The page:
External SSDs for Mac are excellent devices to store valuable data. You can find various models and types suitable for your needs. They are currently the most versatile tools, providing the necessary storage and security.
However, they can become problematic and not appear on your Mac. Such scenarios can be stressful and frustrating, but you shouldn't worry. There's a way to keep your troubles away and fix an external SSD not showing up on a Mac. Check out the most reliable, effective solutions below.
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External SSD Not Showing Up on Mac - Is It a Big Problem?
You might instantly think all is lost once you notice that your external SSD isn't showing up on your device. Although it may seem like an enormous problem, the truth is that, in most cases, it isn't that big of a deal. You can quickly fix the issue with the help of a few handy tools.
Of course, there are exceptions. If your external SSD has suffered extensive physical damage, the problem may be more severe. Talking to professionals to fix your SSD would be best in such cases.
What Causes an SSD Drive Not to Show Up on Mac
Mac devices have a specific way of recognizing SSD devices. First, you connect your SSD with an appropriate cable according to the drive's type (usually USB-C, USB-A, or Thunderbolt cables). Then, the Mac's operating system will automatically detect that you have connected an external device.
After recognizing the presence of the SSD, the operating system will automatically start mounting and formatting the drive to make it accessible and usable. Mac devices use APFS, HFS+, or NTFS file formats for their drivers. After your device finishes this process, it will make your SSD visible on your screen. Now, you can access your drive and start your journey.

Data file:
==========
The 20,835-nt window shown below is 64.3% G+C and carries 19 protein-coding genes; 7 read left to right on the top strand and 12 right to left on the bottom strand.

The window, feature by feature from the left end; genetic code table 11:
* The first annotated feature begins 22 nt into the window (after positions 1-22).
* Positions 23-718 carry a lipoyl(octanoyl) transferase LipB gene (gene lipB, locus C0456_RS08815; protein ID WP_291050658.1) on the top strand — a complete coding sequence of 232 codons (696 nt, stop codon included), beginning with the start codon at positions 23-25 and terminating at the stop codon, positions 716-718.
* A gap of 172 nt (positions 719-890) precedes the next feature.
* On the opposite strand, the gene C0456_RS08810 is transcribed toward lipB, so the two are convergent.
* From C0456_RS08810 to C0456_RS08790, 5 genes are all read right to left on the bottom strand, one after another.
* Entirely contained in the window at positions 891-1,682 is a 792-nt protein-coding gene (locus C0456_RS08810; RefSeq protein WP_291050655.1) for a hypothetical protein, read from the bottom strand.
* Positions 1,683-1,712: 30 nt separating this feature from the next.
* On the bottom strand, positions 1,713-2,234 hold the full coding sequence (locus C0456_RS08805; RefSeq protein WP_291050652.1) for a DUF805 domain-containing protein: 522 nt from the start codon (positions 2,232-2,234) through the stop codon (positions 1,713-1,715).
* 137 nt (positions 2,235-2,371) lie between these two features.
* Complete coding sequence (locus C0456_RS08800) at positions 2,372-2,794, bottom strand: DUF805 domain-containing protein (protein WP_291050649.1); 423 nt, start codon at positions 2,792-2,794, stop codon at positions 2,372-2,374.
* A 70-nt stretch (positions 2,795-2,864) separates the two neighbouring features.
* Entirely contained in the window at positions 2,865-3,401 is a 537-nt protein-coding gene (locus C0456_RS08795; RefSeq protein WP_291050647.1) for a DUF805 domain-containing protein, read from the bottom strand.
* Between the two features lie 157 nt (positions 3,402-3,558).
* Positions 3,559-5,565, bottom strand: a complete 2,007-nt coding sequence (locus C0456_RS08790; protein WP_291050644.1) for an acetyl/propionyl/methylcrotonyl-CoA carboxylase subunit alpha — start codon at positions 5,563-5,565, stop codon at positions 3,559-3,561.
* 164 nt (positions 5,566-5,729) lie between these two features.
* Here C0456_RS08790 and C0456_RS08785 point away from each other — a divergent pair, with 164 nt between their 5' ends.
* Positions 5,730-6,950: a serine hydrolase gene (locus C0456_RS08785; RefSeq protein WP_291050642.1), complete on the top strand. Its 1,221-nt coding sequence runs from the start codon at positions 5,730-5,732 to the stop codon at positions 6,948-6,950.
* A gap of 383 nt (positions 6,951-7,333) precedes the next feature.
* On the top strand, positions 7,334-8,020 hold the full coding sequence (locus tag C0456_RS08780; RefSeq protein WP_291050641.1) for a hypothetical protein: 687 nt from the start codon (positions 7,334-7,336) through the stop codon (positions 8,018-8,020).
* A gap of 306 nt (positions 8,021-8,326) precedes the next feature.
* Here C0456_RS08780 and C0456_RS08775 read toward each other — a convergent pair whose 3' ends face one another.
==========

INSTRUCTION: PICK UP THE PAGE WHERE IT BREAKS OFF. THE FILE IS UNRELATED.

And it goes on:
However, several reasons may lead to your SSD becoming unreadable and unrecognizable. Here are the most prevalent causes and solutions for each.
|Finder Preferences Settings||Finder Preferences control which devices and drives are displayed on Desktop and Finder. If the settings are not configured to display external disks, your external SSD might not show up in Finder.||Edit your preferences|
|Improper connection||Using the wrong cables, incompatible with your devices, will make your drive undetectable. Your Mac will not be able to recognize your SSD.||Check the cables and ensure sufficient power for the SSD|
|File system incompatibility||Using incompatible file system formats will make your SSD undetectable by your operating system. You should only use APFS, HFS+, exFAT, or FAT32 systems to avoid this problem.|
|Formatting Errors||A sudden interruption during the formatting process can cause the SSD file system to become corrupted and undetectable by your macOS.||(Re)format the SSD|
|SSD Corruption||When the structure of your SSD becomes damaged, it will lead to corruption. Once your SSD becomes corrupt, your operating system won't be able to recognize and read your SSD.|
|Virus and malware||Once they infect your SSD, they will start "eating away" everything on the drive. This includes the drive's formats, making it unrecognizable by your OS.|
|Physical damage||Physical damage will affect everything you have on your drive. You won't be able to connect it to the PC, let alone access the content. Physical damage will be visible, and none of the software solutions will work.||Contact professionals|
How To Recover Data From an External SSD Not Showing Up in Mac Disk Utility
We should note that most solutions below will lead to data loss. If you have been using the SSD you want to repair to store your favorite memories, you should first recover data from the SSD on Mac and then proceed with the solutions. That will save all your valuable data, and your future self will be grateful.
You will need a third-party SSD recovery software solution. Wondershare Recoverit is highly recommended by G2 users as the most reliable SSD data recovery software for Mac. This powerful tool can help you recover lost or deleted files from a variety of storage devices, including internal and external SSDs that are not recognized by your Mac.
- Recovers data from all external SSD brands, including Crucial, WD, LaCie, Samsung, SanDisk, etc.
- Manages over 500 data loss situations, such as deletion, formatting, and disk corruption.
- The user-friendly interface allows you to recover data in just a few clicks.
This tool is entirely secure and won't expose your valuable data. Here's what to do to recover your SSD data on macOS with this solution:
- Download Wondershare Recoverit to your Mac and run the program.
- Head to Hard Drives and Locations and select your external SSD.
- The program will start scanning the SSD drive, and you can pause this process anytime.